Food Processing

Carbon monoxide is often used in small amounts as a food additive to keep meat looking red. Carbon monoxide additives are approved by the Federal Department of Agriculture in the packaging of red meat. 

Meat producers have reported it stabilizes the red color for up to 20 days, which helps prevent food waste; consumers are wary of any meat that turns brown, thinking it has spoiled.


A variety of fumigants, including carbon monoxide, are used to kill rodents in agriculture. Carbon monoxide kills rodents by reducing the amount of oxygen transmitted to their cells. 

Risks and Hazards

Carbon monoxide is known as a “silent killer” as it is poisonous, acutely toxic, and potentially lethal in certain doses. It is also extremely flammable and classified as a health hazard.

Carbon monoxide poisoning can cause illness, hospitalization, and death. Because it has no odor or color, it often goes undetected, striking unsuspecting victims in sleep or states of drunkenness.

Each year, more than 400 people in the United States die from accidental carbon monoxide poisoning, more than 20,000 are seen in the emergency room, and more than 4,000 are hospitalized. Poisoning is measured in a range called parts per million, and when levels of carbon monoxide reach 150 ppm, people can become disoriented and collapse.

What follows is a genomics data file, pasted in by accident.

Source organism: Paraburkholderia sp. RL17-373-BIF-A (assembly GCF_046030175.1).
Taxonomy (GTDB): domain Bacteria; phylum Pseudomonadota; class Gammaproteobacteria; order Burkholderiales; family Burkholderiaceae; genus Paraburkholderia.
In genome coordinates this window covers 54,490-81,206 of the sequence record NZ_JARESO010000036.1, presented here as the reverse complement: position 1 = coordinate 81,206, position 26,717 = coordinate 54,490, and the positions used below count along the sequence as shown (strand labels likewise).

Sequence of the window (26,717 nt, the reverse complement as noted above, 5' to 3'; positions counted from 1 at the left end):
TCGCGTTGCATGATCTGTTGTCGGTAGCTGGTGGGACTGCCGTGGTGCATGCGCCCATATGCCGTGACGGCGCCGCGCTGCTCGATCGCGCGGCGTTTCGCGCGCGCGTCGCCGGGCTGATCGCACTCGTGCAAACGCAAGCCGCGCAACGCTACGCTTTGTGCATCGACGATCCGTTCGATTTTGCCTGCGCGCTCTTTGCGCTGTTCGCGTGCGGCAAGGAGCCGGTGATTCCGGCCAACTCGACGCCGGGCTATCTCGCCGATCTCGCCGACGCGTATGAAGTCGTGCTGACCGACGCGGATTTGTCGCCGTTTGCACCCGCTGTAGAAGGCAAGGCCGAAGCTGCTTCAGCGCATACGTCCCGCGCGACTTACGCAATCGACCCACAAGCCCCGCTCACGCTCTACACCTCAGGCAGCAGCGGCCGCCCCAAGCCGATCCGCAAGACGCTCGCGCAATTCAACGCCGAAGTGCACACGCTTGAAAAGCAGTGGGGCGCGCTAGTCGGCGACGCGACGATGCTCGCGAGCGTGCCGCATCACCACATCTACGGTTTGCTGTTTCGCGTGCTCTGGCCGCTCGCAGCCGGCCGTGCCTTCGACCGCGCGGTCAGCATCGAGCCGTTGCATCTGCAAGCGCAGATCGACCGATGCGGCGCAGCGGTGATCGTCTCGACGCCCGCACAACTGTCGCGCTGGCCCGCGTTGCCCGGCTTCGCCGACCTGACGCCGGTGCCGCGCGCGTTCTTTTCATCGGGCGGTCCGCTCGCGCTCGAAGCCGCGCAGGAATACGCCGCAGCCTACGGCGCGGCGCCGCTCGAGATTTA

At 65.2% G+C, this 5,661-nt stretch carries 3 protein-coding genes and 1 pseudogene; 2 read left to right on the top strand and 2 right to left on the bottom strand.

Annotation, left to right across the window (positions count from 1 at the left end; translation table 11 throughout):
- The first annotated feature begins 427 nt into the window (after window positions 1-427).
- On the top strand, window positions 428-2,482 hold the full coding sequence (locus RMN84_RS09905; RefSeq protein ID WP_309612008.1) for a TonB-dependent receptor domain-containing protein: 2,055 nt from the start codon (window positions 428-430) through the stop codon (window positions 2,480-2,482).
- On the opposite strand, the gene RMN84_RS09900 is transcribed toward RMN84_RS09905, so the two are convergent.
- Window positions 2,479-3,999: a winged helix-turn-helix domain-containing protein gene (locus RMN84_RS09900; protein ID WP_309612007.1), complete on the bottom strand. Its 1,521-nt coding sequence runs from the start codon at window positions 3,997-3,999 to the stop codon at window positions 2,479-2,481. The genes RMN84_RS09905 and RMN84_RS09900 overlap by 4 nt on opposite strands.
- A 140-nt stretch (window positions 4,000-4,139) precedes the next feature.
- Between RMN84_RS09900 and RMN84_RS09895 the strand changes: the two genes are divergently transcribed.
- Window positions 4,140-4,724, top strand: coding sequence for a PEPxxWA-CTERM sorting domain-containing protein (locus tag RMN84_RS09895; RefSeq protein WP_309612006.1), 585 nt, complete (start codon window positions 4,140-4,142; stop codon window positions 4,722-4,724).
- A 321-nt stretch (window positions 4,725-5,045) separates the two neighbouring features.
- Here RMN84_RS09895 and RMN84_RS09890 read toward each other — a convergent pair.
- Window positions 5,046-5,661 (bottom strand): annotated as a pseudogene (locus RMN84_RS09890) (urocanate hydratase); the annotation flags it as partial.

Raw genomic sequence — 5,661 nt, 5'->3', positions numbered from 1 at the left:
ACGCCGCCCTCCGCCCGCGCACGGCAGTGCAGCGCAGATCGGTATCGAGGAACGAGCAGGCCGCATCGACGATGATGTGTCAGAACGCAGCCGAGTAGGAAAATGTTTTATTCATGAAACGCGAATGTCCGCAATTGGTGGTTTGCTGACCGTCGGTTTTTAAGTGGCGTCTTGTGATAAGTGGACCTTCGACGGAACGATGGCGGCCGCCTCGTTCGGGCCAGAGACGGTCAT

Carbon monoxide build-up is not necessarily a result of a malfunctioning appliance. When the gas concentrates in a small area and cannot dissipate, people and animals can get poisoned. Being in an open garage with a running car also can cause carbon monoxide poisoning, and so can using a portable grill or generator indoors for heat.


Symptoms of carbon monoxide poisoning can be fairly general and hard to pinpoint:

  • Headache
  • Dizziness
  • Weakness
  • Upset stomach
  • Chest pain
  • Vomiting
  • Confusion

CO Poisoning Can Be Deadly

Sometimes the poisoning effects are described as similar to flu symptoms. Too much inhaled carbon monoxide can cause loss of consciousness and death.

Prevention of Carbon Monoxide Poisoning

As it is the second-leading cause of poisoning in the United States, it's helpful to know carbon monoxide poisoning prevention methods. Some actions you can take are:

  • Install a battery-operated carbon monoxide detector in your home.
  • Have your home’s heating system, water heater, and other gas, oil, or coal-burning appliances serviced each year.
  • Never use portable, flameless chemical heaters indoors.
  • If you smell an odor from your gas-powered refrigerator, call a repair service.
  • Have your chimney checked and cleaned each year.
  • Have a mechanic check your car or truck’s exhaust system for leaks each year.
  • Never use a gas range or oven for heating indoor spaces.


Carbon monoxide is legal within the use limits prescribed by government health and safety bodies.

3 Sources
Verywell Health uses only high-quality sources, including peer-reviewed studies, to support the facts within our articles. Read our editorial process to learn more about how we fact-check and keep our content accurate, reliable, and trustworthy.
  1. National Institutes of Health ClinicalTrials.gov. Safety and efficacy study of inhaled carbon monoxide to treat acute respiratory distress syndrome (ARDS).

  2. Djenane D, Roncalés P. Carbon monoxide in meat and fish packaging: Advantages and limitsFoods. 2018;7(2):12. doi:10.3390/foods7020012

  3. Centers for Disease Control and Prevention. Carbon monoxide poisoning: Frequently asked questions.